Due to the severe Nordic winters and relatively short growing season, Sweden relies heavily on imported food and agricultural products. In 2008, imports of agricultural, fish and forestry products totaled US$ 18,927 million, which accounted for 2 percent of the Swedish total import value. Agricultural products in Sweden are subject to the EU standard import licensing system, EU-wide quotas, import taxes and other provisions required of European member states. Sweden has maintained the right to continue some of its pre-EU membership food safety standards during a transitional period. Most of these national standards are tougher than those of the EU. For example, within the dairy, livestock and poultry sector, Sweden maintains what is essentially a zero tolerance for salmonella. In all other respects, Sweden conforms to EU regulations.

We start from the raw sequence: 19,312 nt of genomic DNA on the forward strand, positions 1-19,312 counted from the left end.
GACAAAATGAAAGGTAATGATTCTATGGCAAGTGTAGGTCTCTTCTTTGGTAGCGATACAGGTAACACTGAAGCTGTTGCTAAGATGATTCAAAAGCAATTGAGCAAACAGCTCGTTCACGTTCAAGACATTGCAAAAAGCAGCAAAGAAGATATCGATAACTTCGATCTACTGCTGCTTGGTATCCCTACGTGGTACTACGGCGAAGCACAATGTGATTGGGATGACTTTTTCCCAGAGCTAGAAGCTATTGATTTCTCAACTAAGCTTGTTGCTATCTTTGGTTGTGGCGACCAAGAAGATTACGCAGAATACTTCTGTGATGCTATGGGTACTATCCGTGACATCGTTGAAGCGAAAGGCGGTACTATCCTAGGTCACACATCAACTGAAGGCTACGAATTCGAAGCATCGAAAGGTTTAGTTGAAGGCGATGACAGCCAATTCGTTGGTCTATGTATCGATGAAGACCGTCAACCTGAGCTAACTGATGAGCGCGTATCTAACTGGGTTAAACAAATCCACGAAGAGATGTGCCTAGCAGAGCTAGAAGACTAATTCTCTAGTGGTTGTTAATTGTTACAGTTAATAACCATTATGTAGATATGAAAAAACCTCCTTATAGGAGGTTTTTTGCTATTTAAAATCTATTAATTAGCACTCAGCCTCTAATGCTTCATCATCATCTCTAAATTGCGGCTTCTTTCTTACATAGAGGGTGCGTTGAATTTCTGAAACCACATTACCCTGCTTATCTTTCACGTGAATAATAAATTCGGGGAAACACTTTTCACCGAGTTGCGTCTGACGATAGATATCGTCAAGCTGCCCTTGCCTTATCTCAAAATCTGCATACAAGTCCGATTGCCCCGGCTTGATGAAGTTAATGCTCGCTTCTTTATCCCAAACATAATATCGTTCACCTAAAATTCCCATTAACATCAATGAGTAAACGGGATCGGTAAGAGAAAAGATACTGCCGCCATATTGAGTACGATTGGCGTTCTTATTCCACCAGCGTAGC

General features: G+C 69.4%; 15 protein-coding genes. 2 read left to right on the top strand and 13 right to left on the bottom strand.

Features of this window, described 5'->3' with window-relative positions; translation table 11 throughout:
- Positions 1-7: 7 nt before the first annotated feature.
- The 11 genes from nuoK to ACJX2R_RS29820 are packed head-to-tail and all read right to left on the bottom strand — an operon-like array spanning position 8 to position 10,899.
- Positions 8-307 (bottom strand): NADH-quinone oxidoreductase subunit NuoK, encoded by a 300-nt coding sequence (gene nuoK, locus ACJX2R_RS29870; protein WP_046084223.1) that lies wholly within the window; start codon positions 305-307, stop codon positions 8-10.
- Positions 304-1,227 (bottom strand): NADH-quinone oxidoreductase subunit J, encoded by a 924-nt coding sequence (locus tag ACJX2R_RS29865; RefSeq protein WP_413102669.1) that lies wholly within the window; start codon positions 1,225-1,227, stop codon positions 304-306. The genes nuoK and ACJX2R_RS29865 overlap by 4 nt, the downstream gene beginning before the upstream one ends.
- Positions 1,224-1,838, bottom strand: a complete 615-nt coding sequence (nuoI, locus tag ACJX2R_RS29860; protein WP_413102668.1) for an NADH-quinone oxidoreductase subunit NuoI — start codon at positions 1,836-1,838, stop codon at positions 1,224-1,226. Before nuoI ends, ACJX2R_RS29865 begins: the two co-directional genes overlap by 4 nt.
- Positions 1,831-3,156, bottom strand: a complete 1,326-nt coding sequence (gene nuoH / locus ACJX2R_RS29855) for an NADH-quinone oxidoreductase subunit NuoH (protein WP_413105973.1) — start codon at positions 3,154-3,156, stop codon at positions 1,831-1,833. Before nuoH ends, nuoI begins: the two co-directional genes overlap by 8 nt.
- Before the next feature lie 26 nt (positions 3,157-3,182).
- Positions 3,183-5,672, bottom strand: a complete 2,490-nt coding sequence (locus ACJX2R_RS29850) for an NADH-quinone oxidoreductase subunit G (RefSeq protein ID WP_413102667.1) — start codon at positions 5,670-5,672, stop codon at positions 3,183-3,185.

Best prospects: Dried fruits and nuts, wine, beer, seafood, healthy snacks, ethnic foods, organic foods, health and diet foods, convenience foods, frozen juices, rice and rice mixes, processed fruits and vegetables, fresh fruits, confectionery and pet food.
The Swedish consumer is gravitating towards fresher, healthier, more convenient and more nutritious foods. High demands are made on food quality. Swedes are concerned about where products are from and how they were produced. Swedish consumers are moving away from their culinary traditions as they become more open to new and exotic cuisine.
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